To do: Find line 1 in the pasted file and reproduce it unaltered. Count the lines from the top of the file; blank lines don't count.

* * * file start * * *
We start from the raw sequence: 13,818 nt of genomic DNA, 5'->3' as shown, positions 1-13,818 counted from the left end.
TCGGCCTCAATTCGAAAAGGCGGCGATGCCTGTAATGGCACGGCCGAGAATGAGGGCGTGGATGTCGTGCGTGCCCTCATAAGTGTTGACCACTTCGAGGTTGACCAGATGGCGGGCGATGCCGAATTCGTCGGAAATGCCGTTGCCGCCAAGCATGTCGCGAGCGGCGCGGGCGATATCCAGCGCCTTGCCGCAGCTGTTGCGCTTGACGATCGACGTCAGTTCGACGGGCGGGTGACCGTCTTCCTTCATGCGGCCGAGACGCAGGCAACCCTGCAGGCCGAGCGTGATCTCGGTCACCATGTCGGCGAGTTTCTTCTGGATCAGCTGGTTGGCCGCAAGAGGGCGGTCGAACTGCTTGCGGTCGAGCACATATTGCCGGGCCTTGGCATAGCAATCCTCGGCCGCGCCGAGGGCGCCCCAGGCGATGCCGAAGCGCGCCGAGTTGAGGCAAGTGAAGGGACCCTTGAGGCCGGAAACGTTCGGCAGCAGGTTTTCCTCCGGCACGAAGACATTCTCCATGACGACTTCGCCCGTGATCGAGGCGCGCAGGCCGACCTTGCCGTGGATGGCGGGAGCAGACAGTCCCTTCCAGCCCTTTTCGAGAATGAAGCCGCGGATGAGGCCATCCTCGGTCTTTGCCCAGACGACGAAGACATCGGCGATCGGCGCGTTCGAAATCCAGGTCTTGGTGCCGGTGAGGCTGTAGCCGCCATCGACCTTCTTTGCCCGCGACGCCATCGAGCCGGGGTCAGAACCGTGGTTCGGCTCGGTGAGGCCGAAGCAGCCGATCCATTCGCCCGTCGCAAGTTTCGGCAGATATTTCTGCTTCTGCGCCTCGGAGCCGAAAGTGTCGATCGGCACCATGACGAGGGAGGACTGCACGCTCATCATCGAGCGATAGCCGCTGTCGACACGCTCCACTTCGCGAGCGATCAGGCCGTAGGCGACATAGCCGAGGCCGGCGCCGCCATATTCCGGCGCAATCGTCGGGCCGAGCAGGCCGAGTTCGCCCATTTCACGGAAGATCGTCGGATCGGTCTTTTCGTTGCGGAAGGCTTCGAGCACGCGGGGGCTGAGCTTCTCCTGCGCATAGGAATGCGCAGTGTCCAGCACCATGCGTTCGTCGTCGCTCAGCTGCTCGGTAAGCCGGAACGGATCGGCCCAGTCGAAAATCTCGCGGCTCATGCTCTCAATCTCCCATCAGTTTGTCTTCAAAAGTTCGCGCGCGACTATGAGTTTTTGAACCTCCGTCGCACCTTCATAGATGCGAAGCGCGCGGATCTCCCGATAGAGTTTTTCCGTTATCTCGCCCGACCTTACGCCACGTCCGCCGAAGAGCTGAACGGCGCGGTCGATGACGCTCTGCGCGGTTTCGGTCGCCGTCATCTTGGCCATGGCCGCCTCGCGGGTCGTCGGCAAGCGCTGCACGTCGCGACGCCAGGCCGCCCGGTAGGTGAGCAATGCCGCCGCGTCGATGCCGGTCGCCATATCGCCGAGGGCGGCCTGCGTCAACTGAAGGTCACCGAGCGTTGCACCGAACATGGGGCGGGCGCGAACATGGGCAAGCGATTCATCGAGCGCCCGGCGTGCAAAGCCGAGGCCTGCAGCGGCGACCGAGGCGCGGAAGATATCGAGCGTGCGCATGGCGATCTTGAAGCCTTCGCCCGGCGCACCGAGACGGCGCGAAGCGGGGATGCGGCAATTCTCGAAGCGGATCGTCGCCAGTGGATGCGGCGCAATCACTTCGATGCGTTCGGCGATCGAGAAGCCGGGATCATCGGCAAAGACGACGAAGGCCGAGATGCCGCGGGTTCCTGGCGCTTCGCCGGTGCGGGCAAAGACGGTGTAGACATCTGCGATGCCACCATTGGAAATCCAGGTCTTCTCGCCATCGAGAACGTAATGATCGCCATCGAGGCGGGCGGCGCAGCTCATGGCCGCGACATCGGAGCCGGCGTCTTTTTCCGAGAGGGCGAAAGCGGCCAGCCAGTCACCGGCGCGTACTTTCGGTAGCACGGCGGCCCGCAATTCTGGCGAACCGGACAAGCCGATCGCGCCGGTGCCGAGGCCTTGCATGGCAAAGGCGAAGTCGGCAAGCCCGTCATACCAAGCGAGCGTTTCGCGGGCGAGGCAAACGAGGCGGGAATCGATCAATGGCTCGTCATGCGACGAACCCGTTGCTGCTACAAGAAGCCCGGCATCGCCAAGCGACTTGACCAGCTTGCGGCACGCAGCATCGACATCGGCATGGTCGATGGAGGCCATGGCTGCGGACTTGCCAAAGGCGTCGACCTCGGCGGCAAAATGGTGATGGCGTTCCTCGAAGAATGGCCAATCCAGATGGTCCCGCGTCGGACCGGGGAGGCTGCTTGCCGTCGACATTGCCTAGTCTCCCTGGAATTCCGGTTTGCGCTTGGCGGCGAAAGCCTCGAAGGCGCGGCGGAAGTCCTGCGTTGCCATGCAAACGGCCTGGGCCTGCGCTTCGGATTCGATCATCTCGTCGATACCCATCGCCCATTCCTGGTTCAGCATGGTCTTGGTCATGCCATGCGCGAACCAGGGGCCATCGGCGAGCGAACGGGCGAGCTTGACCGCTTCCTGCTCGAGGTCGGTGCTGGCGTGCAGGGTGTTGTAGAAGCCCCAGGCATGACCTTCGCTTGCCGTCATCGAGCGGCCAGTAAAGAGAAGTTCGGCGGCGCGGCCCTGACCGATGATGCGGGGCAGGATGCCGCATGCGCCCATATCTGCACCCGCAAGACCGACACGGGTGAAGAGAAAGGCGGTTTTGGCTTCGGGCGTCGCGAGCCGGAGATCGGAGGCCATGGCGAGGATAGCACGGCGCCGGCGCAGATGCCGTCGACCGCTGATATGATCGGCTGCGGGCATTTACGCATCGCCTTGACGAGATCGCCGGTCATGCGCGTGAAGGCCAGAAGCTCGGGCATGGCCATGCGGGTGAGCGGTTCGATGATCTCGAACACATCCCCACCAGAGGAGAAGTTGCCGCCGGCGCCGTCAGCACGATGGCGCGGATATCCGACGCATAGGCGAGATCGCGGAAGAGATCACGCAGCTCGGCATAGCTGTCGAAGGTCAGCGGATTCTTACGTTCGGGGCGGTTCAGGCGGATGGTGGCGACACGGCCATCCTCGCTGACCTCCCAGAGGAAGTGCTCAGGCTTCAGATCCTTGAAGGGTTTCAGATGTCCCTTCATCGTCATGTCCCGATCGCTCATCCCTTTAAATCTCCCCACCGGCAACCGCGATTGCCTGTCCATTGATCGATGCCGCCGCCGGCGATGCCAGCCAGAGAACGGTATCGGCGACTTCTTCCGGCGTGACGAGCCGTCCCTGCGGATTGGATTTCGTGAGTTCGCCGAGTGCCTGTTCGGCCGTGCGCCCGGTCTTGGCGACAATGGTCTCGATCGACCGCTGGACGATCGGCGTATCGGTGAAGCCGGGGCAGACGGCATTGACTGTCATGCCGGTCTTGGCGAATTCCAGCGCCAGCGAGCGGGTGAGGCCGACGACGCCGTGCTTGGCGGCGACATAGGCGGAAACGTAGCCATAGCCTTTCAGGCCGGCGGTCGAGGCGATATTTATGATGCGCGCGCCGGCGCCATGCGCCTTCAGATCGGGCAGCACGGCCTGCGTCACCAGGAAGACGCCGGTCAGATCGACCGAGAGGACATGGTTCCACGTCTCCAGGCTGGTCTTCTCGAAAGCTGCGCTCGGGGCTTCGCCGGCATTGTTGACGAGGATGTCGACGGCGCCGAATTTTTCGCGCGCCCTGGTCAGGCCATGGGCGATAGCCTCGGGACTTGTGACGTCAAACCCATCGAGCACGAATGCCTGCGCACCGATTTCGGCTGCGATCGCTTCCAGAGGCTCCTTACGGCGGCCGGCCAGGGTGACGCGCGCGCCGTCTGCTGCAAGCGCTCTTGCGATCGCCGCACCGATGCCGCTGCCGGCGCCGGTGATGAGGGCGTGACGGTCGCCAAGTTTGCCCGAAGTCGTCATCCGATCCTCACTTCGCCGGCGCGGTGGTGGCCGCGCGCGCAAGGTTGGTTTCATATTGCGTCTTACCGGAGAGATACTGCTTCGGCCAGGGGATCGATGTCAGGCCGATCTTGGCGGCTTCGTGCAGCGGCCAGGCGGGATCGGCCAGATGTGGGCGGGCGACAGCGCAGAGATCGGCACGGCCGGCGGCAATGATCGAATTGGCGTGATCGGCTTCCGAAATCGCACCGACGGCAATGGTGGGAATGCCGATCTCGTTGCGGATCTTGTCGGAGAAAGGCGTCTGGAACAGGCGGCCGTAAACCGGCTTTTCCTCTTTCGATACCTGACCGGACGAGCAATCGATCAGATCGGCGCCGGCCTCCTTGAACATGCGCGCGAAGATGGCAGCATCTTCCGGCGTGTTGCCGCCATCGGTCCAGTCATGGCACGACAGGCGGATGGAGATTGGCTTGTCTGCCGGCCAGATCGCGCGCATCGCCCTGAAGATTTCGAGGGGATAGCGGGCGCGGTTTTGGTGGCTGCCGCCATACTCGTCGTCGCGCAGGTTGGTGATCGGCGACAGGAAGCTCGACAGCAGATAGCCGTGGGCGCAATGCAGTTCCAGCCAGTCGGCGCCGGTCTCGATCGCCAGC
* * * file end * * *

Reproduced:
We start from the raw sequence: 13,818 nt of genomic DNA, 5'->3' as shown, positions 1-13,818 counted from the left end.